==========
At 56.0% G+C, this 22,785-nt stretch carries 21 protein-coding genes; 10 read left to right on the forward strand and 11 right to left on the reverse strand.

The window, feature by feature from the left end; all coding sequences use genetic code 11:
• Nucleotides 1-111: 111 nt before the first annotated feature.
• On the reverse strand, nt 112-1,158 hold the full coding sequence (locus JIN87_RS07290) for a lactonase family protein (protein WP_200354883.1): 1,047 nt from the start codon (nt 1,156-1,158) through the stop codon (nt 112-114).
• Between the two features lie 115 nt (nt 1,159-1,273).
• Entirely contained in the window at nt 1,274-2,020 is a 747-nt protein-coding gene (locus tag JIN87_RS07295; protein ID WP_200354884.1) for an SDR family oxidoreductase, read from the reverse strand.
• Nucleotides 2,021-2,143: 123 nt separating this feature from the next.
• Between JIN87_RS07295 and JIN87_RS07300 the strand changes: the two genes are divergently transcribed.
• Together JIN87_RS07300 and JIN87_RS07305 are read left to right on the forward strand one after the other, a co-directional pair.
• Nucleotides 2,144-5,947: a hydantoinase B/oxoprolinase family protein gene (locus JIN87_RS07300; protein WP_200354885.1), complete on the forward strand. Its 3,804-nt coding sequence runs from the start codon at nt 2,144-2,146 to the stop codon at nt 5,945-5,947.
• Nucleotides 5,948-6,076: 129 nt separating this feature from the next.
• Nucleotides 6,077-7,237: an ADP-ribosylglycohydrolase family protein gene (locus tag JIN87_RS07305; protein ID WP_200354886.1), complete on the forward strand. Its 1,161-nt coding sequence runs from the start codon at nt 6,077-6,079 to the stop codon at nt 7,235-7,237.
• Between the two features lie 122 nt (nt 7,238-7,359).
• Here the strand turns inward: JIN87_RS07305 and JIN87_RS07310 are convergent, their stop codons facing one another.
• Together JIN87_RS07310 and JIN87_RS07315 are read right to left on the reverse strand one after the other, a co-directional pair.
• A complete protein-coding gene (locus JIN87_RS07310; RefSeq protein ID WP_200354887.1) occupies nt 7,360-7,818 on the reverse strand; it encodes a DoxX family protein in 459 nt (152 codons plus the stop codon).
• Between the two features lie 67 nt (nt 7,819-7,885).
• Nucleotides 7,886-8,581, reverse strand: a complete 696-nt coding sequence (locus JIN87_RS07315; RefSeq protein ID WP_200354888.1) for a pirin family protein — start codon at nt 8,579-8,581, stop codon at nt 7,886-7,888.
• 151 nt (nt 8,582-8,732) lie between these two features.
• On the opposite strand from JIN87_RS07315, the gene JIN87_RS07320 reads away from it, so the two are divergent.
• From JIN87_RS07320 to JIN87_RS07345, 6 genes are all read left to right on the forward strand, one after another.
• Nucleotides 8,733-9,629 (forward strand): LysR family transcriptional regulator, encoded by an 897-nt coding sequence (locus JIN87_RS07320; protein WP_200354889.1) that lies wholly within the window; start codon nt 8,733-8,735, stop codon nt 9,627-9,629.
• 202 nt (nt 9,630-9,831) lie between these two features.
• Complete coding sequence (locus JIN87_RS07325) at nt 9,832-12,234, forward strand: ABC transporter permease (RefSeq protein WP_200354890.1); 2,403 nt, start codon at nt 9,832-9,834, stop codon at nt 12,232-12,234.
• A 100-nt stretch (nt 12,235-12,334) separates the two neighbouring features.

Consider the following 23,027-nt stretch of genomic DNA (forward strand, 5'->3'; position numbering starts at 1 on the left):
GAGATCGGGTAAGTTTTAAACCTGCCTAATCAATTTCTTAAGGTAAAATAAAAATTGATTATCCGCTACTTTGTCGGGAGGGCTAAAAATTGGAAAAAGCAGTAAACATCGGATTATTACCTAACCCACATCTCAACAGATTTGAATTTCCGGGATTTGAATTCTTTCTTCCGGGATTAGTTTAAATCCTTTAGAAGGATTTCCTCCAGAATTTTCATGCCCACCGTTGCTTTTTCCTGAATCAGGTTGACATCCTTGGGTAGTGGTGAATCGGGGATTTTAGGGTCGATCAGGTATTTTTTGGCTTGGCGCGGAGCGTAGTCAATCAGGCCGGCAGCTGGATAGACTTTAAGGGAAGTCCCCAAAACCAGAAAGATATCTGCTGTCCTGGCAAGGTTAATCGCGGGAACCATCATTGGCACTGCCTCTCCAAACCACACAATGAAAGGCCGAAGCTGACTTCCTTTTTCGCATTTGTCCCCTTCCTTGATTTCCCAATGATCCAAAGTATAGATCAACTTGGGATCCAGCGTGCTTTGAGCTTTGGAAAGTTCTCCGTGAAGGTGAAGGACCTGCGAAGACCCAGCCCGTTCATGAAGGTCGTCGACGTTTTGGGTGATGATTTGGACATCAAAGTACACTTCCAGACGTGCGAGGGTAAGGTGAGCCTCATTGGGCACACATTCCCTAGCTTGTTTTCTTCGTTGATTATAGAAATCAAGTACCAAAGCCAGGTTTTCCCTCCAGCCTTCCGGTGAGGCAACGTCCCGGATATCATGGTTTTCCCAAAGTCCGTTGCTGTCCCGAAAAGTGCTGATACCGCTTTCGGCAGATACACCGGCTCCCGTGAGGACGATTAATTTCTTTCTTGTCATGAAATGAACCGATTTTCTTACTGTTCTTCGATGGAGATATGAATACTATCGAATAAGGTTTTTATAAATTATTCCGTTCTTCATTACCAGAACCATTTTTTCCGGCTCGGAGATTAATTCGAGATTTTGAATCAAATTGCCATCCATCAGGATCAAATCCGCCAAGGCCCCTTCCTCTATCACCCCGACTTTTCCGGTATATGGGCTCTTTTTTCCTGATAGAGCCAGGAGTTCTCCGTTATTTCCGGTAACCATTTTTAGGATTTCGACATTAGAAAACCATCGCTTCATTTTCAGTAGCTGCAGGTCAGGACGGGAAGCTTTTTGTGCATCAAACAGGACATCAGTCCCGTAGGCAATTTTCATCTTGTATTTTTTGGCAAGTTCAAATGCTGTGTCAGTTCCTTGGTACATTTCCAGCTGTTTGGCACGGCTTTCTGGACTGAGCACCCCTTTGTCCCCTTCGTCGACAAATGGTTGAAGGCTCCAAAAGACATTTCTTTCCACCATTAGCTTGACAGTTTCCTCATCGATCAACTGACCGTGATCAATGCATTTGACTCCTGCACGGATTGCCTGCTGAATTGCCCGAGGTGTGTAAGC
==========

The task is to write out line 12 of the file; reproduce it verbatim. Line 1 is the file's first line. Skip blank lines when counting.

• Nucleotides 6,077-7,237: an ADP-ribosylglycohydrolase family protein gene (locus tag JIN87_RS07305; protein ID WP_200354886.1), complete on the forward strand. Its 1,161-nt coding sequence runs from the start codon at nt 6,077-6,079 to the stop codon at nt 7,235-7,237.